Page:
Thursday, November 6, 2014


Harold "Herk" Harvey, Toronto, Jan. 1990

HERK HARVEY MADE JUST ONE FEATURE FILM.  For almost thirty years Carnival of Souls was one of those cult films that was occasionally glimpsed on late night TV, where a friend of a friend would see it and try to describe it to you. It probably got a whole lot stranger with each re-telling, but by the turn of the '90s a group of fans organized a reunion of the original cast and crew, got a new print struck and sent it out on the festival and rep cinema circuit.

Toronto was apparently key to the revival of Carnival of Souls, which is why Harvey, by now retired from a career as an industrial filmmaker and doing theatre in his Lawrence, Kansas hometown, made it up here for a personal appearance. I photographed him, but almost twenty-five years later I can't tell you where or why, who assigned me, and what I was supposed to do with these photos.

Harold "Herk" Harvey, Toronto, Jan. 1990

Greil Marcus once described the intense, compelling stew of blues, country and gospel music that inspired Bob Dylan and the Band to make the Basement Tapes as the "old, weird America." For those of us who came of age in the '70s and '80s, films like Carnival of Souls were that old, weird America's successor, recorded for posterity in B-movies, blurry TV kinescopes and pulp magazines.

They were our evidence that the whole complacent postwar economic boom culture with its crinolines, grey flannel suits and sunny suburbs was just a veneer over a strange, uneasy and even sinister world that had abided long before cars had tailfins and would - we dearly hoped - linger in the shadows long afterward. There was nothing terribly original in this theory, of course, and if we'd bothered to take a longer look at the Doris Day films, Technicolor melodramas, westerns and early TV sitcoms we'd have glimpsed that same simmering anxiety in its adult form, hiding in plain sight.

For the generation that embraced punk and new wave, though, we thought we were making a discovery, and certainly one that encouraged our only slightly ironic fascination with the retro culture that our older siblings had made such a big, hairy show of rebelling against. We'd been sitting in mildewy theatres watching Eraserhead over and over, so when Carnival of Souls was finally excavated and dragged into the sunlight, we had our evidence that we were in tune with a cultural current that was as profound as it was unsettling.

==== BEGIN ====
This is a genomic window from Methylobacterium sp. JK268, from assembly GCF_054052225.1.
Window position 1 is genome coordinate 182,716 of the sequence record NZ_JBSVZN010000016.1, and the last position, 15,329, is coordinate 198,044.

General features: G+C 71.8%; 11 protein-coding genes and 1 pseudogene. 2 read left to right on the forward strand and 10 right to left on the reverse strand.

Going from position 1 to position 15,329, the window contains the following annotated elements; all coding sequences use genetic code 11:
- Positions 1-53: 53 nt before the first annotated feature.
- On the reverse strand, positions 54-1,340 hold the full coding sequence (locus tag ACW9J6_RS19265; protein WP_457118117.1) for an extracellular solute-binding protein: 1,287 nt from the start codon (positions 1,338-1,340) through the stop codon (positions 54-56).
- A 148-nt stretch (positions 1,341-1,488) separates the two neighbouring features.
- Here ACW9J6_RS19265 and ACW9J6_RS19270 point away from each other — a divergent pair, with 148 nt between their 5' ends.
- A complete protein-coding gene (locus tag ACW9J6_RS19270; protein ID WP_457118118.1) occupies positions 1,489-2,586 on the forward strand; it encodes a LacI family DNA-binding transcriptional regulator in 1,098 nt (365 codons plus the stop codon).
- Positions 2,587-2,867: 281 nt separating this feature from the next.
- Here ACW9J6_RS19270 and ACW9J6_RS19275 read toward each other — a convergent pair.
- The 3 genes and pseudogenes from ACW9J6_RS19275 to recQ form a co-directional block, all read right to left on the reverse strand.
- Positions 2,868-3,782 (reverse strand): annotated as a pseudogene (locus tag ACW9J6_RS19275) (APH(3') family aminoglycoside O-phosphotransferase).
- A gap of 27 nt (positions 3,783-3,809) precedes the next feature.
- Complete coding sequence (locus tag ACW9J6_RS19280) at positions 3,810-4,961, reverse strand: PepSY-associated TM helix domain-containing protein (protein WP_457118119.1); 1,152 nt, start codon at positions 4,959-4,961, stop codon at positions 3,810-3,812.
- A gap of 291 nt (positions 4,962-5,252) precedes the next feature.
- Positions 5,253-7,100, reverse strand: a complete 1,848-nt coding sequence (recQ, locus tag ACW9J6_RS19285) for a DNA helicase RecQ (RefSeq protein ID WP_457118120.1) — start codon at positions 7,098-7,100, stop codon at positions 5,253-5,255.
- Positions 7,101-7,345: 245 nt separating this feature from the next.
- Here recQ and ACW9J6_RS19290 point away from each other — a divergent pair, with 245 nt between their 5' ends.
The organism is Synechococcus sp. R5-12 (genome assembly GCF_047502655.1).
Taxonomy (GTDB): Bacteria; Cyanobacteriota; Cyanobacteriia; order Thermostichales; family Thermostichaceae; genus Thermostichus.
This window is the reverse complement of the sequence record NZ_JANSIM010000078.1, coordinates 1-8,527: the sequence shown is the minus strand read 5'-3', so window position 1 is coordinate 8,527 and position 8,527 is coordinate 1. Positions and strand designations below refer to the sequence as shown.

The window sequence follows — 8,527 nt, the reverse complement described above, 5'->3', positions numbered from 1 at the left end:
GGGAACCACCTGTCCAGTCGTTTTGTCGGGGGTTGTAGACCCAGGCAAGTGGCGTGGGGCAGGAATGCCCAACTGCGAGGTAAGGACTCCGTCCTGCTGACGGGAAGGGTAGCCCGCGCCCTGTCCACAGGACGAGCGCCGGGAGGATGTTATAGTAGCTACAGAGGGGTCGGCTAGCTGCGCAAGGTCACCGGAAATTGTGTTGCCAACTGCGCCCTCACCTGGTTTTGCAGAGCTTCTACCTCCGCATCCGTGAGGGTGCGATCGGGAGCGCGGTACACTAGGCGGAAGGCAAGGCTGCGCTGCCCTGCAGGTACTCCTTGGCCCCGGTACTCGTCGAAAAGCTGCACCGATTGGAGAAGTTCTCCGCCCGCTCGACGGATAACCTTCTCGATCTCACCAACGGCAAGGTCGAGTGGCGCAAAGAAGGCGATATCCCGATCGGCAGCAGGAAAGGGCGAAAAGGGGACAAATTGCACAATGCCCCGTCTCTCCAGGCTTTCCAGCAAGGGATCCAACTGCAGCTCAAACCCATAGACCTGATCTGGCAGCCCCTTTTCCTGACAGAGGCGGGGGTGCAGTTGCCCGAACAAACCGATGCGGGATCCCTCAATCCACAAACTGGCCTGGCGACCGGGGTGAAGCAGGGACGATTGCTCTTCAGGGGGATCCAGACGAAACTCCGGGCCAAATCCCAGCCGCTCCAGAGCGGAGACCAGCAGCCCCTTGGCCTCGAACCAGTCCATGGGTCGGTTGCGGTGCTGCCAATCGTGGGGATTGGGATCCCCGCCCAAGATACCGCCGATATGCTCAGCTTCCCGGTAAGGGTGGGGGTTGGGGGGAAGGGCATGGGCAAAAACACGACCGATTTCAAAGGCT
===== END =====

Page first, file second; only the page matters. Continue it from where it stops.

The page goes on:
Harvey's film was cited as in influence on both George Romero and David Lynch. I'd go further and say that Mulholland Drive is really just the Cinemax lesbian softcore remake of Carnival of Souls. Harvey's single feature can be seen all over most of Lynch's work.

Harold "Herk" Harvey, Toronto, Jan. 1990

I've gone back and forth through the big ledger and I have no record of anyone assigning me to shoot Herk Harvey. 1990 was probably the busiest single year of my career, so it's plausible that I could lose track of a few shoots. I only shot a single roll of 35mm colour slide film of Harvey, which is conspicuous since it would have cost me more than black and white to shoot and develop, and would have affected my very low overhead if I were shooting Harvey on spec.

There isn't a single frame missing from the roll, so nothing was ever clipped out, mounted and sent to a client for publication. This is probably the first time anyone has seen these shots.

It's Ektachrome P800/1600, shot on my ill-starred Nikon F3 with window light that somehow gave the film a very warm cast. If Harvey was wry or bitter about his long-ago flop of a film turning into a cult favorite so late in his life, he didn't act like he was. A vague memory - and the evidence on the film - recalls Harvey as amiable and very happy to endure yet another photo shoot.

In his very professorial corduroy and turtleneck, he came across as that uncle - your mother's favorite brother - whose job no one could recall or describe, and who only showed up every year or two, full of jokes and stories; the one who, one memorable birthday, gave you a present that was both extravagant and perfect.

Herk Harvey died in 1996.


  1. Rick - thank you for putting these up. When I saw CoS at 16, I don’t think there were any photos of Herk online besides those popular stills of him from the film. Nice to see him appearing to be, yes, an avuncular nice-guy.

    James McOmber

  2. Herk Harvey made a classic. Carnival Of Souls.